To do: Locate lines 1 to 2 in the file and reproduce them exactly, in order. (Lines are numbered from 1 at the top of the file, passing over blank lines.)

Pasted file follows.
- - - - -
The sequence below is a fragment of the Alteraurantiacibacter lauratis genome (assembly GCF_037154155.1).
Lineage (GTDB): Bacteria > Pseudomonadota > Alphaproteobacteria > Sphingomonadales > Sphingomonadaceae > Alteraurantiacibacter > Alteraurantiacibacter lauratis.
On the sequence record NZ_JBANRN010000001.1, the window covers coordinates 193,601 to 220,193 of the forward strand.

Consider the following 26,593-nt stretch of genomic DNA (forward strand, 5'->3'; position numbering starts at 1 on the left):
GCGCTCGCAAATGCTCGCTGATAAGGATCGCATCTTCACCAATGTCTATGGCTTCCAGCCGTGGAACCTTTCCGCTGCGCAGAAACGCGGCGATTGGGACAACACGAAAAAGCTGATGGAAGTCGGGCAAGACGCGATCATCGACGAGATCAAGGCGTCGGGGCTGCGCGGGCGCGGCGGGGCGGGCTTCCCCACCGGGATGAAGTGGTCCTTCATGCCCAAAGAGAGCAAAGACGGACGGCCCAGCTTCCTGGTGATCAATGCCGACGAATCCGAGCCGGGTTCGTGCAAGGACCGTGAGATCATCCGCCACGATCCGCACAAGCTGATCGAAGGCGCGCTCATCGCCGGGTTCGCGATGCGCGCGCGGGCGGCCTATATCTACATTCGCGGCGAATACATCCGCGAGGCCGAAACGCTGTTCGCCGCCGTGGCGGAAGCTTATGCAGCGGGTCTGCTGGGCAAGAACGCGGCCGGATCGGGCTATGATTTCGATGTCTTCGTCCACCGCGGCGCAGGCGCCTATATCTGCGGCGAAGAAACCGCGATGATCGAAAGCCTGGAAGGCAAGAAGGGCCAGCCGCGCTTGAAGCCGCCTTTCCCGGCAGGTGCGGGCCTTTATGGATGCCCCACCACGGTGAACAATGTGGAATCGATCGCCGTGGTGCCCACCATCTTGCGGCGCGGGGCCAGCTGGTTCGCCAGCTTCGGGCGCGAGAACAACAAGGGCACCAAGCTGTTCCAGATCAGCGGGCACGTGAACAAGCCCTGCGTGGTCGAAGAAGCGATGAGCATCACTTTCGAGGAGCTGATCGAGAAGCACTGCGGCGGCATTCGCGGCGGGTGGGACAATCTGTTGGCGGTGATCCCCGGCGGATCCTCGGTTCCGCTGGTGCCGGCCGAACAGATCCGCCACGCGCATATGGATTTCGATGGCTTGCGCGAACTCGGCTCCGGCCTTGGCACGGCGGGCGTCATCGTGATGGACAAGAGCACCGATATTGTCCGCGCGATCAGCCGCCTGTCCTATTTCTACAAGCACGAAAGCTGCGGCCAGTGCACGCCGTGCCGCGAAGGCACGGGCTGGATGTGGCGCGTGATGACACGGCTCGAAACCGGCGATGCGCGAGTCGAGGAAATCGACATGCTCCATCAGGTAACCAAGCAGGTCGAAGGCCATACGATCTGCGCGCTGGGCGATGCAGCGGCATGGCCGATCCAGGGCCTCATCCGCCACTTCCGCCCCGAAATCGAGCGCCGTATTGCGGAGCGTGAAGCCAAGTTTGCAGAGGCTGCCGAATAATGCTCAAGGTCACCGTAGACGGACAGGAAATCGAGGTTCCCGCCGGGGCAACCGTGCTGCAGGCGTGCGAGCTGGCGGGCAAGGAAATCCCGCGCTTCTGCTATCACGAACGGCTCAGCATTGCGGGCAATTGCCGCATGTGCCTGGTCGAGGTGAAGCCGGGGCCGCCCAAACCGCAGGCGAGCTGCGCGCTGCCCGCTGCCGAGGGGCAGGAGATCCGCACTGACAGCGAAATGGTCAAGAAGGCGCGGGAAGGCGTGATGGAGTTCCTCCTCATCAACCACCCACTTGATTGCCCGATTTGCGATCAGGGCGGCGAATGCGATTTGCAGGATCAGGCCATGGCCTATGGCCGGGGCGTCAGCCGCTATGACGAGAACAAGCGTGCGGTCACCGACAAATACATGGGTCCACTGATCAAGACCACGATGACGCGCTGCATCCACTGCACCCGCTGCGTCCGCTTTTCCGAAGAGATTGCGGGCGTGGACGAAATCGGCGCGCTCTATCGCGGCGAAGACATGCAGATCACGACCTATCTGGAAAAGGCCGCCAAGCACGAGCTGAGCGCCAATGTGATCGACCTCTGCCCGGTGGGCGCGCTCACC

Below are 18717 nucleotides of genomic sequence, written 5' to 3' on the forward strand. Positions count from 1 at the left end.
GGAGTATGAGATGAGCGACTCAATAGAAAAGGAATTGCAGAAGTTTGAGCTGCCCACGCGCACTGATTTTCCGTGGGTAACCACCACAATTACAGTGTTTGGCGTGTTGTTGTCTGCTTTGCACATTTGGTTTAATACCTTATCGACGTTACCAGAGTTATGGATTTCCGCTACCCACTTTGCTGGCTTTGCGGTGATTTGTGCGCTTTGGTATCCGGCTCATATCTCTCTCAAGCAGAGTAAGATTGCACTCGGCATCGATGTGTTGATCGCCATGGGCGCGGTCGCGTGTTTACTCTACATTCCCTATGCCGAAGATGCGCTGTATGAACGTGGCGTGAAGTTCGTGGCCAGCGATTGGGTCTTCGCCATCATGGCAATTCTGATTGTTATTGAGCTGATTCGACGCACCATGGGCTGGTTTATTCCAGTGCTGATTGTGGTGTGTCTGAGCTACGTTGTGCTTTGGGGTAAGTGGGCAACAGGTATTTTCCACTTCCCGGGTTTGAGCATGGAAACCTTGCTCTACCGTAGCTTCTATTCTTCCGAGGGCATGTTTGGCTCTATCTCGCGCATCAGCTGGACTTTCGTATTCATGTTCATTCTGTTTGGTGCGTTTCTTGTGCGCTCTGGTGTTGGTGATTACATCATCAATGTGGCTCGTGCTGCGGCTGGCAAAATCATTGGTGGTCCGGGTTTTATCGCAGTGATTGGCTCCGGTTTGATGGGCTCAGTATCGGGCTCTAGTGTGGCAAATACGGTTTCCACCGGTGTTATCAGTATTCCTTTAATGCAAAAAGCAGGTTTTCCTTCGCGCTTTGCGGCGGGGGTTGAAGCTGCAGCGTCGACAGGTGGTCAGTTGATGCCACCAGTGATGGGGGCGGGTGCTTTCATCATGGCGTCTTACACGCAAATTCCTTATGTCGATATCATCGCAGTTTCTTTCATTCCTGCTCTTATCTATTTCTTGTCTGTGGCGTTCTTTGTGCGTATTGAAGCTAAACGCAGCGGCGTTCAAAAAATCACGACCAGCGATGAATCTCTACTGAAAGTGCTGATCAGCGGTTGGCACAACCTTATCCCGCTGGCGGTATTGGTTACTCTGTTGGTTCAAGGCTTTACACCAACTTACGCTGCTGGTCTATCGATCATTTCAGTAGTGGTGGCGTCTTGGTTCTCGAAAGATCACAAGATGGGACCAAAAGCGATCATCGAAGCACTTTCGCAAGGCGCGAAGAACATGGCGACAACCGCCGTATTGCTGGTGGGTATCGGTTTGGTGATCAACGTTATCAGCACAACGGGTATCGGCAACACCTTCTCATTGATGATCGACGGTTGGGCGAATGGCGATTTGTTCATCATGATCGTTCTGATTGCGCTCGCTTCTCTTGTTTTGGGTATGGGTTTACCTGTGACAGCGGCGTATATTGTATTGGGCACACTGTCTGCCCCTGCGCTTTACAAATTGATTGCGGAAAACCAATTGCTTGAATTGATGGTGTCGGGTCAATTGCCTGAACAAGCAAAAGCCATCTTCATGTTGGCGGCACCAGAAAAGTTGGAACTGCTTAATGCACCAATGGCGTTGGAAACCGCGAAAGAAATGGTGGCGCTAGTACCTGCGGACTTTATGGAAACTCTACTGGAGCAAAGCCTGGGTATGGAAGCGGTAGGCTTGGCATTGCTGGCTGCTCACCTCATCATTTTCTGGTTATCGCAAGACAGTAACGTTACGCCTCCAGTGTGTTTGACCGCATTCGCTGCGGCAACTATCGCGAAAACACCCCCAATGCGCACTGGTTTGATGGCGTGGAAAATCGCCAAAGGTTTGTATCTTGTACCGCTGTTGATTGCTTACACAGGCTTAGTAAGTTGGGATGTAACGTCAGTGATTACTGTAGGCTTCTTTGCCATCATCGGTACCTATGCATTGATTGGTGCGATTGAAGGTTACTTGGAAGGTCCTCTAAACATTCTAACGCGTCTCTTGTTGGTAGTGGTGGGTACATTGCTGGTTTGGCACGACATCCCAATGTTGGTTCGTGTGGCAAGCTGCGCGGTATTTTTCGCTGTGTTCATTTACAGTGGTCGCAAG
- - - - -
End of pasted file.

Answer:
The sequence below is a fragment of the Alteraurantiacibacter lauratis genome (assembly GCF_037154155.1).
Lineage (GTDB): Bacteria > Pseudomonadota > Alphaproteobacteria > Sphingomonadales > Sphingomonadaceae > Alteraurantiacibacter > Alteraurantiacibacter lauratis.